With its tendency to release an updated version of its handheld hardware every fifteen months or so, Nintendo is certainly a prime candidate to land in the doubters’ crosshairs with dependable regularity. By introducing incremental improvements to its DS lineup over the last nine years — from the DS Lite to the DSi to the DSi XL to the 3DS to the 3DS XL and the recently announced 2DS — Nintendo has diluted the effect of its own presence in the market; instead of the announcement of a new Nintendo handheld system being treated as A Big Event, it’s merely accepted as a matter of course that their newest hardware will ooze onto the market almost unnoticed, and oh look, it has two screens. And a stylus.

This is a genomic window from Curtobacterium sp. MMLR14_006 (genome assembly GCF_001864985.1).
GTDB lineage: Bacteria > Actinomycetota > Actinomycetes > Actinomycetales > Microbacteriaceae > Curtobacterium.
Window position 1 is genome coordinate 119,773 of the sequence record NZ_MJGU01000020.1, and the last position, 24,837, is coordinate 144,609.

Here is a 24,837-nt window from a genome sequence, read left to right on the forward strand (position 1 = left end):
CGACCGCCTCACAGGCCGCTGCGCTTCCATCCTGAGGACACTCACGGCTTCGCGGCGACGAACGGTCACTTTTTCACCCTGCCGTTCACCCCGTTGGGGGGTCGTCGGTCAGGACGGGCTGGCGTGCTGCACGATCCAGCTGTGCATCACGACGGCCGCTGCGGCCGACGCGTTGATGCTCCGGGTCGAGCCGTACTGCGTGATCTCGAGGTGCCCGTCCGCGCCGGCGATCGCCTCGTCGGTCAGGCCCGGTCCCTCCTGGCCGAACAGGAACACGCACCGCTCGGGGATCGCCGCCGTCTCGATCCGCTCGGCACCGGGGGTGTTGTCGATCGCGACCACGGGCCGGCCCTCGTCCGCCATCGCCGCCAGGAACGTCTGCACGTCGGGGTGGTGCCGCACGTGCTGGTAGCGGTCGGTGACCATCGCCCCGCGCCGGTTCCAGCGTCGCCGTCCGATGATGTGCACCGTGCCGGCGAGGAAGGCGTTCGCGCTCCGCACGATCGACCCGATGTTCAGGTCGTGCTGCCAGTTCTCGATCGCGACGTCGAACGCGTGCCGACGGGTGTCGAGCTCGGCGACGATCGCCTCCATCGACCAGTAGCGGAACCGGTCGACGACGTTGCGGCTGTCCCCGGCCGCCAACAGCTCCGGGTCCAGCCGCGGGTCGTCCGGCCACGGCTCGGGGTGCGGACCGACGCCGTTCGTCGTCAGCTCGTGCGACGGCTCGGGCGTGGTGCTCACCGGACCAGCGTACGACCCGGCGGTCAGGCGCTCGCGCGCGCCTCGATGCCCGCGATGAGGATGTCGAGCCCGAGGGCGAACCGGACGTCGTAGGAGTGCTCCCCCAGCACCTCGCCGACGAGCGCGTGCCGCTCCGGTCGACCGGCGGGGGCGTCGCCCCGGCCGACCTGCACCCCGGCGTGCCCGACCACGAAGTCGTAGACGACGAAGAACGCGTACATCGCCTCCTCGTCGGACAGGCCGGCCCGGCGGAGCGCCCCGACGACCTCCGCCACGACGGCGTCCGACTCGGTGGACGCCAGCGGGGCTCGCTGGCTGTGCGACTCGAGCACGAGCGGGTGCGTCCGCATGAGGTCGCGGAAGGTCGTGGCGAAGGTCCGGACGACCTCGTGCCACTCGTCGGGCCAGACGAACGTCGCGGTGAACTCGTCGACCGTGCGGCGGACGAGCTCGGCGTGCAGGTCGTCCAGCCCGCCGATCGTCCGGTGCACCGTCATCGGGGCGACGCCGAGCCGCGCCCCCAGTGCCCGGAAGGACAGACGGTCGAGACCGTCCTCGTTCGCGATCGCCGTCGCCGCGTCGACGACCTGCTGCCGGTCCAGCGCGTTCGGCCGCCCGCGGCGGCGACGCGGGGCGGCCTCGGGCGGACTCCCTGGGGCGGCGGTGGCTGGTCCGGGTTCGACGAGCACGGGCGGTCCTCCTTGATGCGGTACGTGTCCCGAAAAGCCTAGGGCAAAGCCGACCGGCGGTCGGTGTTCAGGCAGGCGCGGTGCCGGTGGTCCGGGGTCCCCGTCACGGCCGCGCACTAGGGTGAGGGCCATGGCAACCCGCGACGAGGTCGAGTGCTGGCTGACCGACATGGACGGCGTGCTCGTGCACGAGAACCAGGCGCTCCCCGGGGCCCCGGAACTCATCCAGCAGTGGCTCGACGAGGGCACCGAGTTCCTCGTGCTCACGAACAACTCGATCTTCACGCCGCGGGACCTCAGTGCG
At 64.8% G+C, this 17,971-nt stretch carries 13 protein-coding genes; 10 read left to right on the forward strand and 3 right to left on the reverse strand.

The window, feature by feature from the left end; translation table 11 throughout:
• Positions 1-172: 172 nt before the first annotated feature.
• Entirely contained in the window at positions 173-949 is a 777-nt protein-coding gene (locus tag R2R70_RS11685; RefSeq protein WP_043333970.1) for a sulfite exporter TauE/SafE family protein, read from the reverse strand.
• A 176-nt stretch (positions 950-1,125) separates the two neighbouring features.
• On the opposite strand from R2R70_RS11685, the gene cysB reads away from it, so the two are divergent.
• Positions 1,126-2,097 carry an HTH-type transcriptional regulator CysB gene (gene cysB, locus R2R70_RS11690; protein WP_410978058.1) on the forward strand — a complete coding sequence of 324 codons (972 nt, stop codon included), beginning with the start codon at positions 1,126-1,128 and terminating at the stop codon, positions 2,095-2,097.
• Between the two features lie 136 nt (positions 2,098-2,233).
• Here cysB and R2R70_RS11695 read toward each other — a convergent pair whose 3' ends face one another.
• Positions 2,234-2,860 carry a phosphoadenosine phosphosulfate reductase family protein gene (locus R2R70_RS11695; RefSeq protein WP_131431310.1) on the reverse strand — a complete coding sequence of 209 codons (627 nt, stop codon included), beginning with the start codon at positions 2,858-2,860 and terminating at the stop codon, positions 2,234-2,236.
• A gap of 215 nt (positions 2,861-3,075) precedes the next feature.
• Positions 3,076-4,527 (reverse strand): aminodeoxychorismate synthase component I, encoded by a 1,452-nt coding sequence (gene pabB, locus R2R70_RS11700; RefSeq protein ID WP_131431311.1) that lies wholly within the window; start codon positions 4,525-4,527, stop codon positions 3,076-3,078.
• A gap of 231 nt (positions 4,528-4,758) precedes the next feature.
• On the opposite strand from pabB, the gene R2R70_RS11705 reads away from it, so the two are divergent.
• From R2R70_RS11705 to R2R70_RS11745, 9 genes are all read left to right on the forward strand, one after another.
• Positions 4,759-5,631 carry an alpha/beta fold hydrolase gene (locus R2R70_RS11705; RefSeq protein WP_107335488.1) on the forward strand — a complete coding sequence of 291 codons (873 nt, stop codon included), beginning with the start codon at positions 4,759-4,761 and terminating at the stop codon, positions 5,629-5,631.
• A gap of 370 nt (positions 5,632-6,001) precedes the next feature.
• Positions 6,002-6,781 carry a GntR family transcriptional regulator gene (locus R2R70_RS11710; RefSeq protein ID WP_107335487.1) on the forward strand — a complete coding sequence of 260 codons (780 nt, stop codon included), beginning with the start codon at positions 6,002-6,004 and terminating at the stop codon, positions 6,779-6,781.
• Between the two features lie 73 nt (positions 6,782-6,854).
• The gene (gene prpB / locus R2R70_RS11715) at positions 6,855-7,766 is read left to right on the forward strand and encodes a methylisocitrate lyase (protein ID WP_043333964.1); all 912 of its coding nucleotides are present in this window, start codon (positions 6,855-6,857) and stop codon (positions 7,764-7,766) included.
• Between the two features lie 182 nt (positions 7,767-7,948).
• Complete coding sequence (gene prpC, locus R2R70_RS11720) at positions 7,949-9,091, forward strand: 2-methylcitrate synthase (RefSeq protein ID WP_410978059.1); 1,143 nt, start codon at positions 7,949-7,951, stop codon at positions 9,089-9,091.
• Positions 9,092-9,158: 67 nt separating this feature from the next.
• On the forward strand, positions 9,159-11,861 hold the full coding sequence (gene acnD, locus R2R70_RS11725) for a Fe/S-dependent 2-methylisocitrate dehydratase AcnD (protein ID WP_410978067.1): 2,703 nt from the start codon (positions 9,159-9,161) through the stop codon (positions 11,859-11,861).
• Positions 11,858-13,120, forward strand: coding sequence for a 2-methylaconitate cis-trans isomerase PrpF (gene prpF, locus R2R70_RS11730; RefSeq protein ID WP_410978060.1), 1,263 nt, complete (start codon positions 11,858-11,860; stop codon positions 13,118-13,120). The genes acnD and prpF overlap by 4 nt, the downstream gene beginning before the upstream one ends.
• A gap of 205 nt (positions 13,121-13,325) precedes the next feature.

Add to this the feeling of hey-WTF that’s experienced by those who purchase a system close to the release of one of these inevitable refreshes, like those people who bought a DS for Christmas in 2005 only to see the vastly improved DS Lite released six months later. This causes several strata of your potential user base to remain perpetually dissatisfied — those who feel like they got screwed out of a better system by not waiting a few months, and those who hold off on buying a system indefinitely because they know that there’s always going to be that newer, better, cheaper thing around the corner. While it’s never good to cultivate unhappiness among those who purchase your products, it’s even worse to keep people in a constant state of wait-and-see. The former might occasionally spend some money, but the latter never will, and this is why the announcement of the 2DS baffles me; the only effect it’s likely to have on Nintendo’s fortunes will be to further desensitize the gaming public to the appearance of yet another Nintendo handheld on the market.